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The most common problem with the third-generation Ford Explorer concerns the Triton V8, or Modular V8, as it’s commonly known. This is one of the most troublesome powerplants out there; avoiding them is usually best. This is because the sparkplugs in these engines are prone to splitting. If it happens with the sparkplug in the powerplant, you can expect an engine-out service, costing you thousands of dollars. 

Another common and expensive issue is transmission failure. It’s so common that 10% of all third-generation Ford Explorers will have a premature transmission failure at around 100,000 miles. Given that a repair is about $2000 going through one of these isn’t fun. On the other hand, a transmission should have excellent maintenance. Still, that’s no guarantee. So, if you’re buying one, you should set aside some money for a possible repair. 

In addition, another problem with the Ford Explorer was the liftgate. The third-generation models were prone to cracking and even opening at highway speeds. So if you’re looking at one, check the lift gate and inquire if it has been replaced. 

Most common problems with the fourth-generation Ford Explorer (2006-2010)

The fourth generation included several upgrades, including body improvements to solve the lift gate issues. It also came with upgraded engines and transmissions. As a result, many within the automotive community held it in high regard, but that’s not to say it wasn’t without its problems. 

One common problem with this generation is to have intake manifold leaks. This is critical as not solving it could lead to significant engine damage. 

Most owners have reported a loss of power, engine stalling, and rough idle. These leaks are most familiar with the V8 engines, but it’s also advised to perform rigorous checks on the V6s. 

Unfortunately, Ford could have done a better job fixing the previous models’ transmissions. The fourth-generation Ford Explorer is also prone to premature transmission failures, primarily due to faulty gaskets and excessive wear due to improper lubrication. 

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Most common issues with the fifth-generation Ford Explorer (2011-2019)

The most surprising feature of the fifth generation is that Ford ditched the V8 powerplant, instead going for a series of inline-4 and V6 powerplants that provided equal power with better fuel mileage. These engines have given the Explorer good acceleration and ride quality but lack the V8’s punch.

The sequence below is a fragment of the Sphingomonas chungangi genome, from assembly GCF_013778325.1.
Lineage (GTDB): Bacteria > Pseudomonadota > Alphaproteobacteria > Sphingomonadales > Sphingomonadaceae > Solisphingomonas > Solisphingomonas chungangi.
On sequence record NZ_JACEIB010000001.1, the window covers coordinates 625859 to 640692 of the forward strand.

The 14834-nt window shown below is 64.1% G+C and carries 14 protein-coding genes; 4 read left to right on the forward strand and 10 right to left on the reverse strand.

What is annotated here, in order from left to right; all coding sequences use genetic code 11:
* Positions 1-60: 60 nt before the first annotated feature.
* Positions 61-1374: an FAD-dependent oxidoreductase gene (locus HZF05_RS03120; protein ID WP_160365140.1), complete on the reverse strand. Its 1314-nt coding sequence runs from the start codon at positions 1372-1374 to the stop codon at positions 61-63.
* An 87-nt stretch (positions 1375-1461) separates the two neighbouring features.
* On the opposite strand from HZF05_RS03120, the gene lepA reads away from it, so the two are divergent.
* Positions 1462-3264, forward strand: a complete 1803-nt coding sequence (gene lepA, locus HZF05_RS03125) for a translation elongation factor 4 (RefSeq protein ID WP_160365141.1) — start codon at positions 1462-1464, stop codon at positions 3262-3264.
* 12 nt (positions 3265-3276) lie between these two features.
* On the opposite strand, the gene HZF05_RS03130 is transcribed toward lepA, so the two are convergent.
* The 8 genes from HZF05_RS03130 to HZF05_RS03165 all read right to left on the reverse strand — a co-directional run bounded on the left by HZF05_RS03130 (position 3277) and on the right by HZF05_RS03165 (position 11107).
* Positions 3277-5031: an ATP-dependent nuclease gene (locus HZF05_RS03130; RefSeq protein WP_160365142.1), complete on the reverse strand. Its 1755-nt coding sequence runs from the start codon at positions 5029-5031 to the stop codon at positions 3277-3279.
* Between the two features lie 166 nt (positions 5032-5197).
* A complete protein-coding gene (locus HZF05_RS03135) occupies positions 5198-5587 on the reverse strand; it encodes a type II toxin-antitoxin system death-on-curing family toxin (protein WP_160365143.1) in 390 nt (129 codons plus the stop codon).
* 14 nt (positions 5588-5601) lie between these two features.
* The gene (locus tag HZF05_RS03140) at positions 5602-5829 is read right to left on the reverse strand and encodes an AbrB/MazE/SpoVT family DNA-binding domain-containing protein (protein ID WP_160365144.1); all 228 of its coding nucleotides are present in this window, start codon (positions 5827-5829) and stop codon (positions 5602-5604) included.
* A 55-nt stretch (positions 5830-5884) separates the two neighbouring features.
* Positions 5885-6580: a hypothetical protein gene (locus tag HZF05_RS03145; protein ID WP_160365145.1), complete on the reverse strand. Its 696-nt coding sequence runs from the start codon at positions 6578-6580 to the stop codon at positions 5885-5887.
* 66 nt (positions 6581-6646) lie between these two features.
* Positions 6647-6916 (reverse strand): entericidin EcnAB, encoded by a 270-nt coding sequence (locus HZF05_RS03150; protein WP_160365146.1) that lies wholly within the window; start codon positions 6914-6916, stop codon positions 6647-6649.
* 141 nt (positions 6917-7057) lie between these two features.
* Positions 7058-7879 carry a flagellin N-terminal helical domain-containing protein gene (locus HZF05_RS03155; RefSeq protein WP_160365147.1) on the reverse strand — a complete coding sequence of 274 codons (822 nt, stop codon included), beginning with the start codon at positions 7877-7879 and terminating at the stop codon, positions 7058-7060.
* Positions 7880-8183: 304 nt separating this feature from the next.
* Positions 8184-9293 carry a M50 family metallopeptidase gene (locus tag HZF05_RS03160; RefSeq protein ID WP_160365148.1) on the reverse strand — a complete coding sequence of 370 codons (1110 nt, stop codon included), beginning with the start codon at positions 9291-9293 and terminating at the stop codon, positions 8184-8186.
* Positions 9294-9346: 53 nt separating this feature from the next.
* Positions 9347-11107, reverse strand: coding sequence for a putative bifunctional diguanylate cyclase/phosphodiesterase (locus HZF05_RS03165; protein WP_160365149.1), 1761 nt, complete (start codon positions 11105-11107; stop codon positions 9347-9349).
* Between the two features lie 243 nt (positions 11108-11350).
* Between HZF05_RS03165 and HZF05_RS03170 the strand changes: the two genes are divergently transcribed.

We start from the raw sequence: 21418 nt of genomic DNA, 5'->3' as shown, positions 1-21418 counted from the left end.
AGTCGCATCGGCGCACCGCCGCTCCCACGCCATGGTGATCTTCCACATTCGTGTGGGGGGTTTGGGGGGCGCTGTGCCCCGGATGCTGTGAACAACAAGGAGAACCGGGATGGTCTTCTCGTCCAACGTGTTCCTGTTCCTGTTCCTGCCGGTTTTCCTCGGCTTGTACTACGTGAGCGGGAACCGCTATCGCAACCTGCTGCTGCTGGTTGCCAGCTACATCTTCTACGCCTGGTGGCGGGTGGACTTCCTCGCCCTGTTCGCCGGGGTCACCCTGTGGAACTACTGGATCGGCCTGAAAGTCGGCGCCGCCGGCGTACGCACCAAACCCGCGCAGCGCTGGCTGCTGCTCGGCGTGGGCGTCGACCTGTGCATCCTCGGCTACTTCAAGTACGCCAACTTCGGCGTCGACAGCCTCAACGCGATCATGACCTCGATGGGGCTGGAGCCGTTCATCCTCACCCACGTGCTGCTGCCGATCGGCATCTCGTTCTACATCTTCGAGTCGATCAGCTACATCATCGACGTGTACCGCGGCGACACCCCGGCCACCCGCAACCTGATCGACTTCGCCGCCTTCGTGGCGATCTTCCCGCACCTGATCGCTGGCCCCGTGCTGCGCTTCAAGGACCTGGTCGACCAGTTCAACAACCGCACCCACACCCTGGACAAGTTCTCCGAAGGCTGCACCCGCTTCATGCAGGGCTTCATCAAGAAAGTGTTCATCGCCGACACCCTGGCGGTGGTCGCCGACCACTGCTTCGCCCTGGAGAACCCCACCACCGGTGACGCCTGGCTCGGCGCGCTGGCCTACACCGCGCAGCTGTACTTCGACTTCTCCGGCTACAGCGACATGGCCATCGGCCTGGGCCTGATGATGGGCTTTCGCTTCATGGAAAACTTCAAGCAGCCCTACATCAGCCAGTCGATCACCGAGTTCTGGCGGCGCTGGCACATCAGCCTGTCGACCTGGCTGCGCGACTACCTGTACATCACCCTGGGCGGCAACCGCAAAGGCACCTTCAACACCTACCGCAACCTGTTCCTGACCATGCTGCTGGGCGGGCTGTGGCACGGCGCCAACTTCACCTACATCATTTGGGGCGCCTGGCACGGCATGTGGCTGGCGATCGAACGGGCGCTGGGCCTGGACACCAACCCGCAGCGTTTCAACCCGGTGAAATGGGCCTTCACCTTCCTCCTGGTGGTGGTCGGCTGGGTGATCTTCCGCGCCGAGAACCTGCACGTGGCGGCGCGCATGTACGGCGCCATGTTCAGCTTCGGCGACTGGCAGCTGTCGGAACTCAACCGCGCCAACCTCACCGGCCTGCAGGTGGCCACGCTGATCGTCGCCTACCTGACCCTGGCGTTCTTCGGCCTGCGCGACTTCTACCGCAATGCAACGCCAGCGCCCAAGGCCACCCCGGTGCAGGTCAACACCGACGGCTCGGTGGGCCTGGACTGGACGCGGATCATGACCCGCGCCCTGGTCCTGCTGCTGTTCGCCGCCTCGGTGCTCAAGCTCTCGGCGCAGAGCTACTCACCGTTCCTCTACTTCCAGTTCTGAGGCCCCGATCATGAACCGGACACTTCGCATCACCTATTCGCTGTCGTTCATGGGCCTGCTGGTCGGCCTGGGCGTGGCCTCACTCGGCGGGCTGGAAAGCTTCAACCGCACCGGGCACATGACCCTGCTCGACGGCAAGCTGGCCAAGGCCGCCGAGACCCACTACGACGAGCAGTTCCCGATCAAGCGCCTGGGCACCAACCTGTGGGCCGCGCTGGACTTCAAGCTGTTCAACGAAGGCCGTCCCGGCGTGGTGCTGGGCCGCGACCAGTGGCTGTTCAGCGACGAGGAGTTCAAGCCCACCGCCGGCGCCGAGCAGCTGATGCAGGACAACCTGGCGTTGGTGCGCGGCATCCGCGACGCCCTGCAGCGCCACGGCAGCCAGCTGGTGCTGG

The fifth generation also has the distinction of a sleeker design, a far step from the previous generation. Still, beautiful bodywork comes with issues, such as flaking paint, a widespread problem. It’s a situation that many body repair shops have had to deal with, and it could lead to rust, water damage, and other issues. So, check for bubbles in the paint, flaking, and rust. 

One of this generation’s more severe problems is carbon monoxide leaking into the main cabin. This is due to a leak in the rear auxiliary air conditioning vents, which could lead to poisoning. It’s hard to diagnose, but you must check for leaks if you feel nauseous or have headaches or general discomfort when driving your car.

Fortunately, once detected, the problem is easily fixable, and it’s more common than anyone would’ve liked. 

Most Common problems with the sixth-generation Ford Explorer (2020-present)

Given that it’s a new generation, few problems have arisen with the latest Ford Explorer. This model holds the previous generation’s sleek design and offers more hybrid powerplants. Ford’s mainstay, the 3.0L V6 EcoBoost, has replaced the 3.7L V6. 

The fact that it’s new doesn’t mean that it doesn’t have issues. The most common problem, even with such a short time in the market, is with the transmission. This generation has seen cases of hard shifting, which comes from possibly defective gaskets, which leads to improper lubrication. 

If you’re buying a sixth-generation Ford Explorer, be sure to perform regular maintenance and inquire about the issues before you buy it to avoid any expensive repairs. 

Closing thoughts:

The Ford Explorer is a popular SUV that has seen many generations. It has evolved from a basic offroader to a comfortable family hauler. Plus, though it has its issues, the Ford Explorer is a popular vehicle in the North American Market. 

With that being said, that doesn’t mean it doesn’t have problems. This article looks at the most common issues with the Ford Explorer, going from electrical to transmission, from each generation. We hope that it provides all the information you need to ensure that you make the right choice if you’re looking for a Ford Explorer.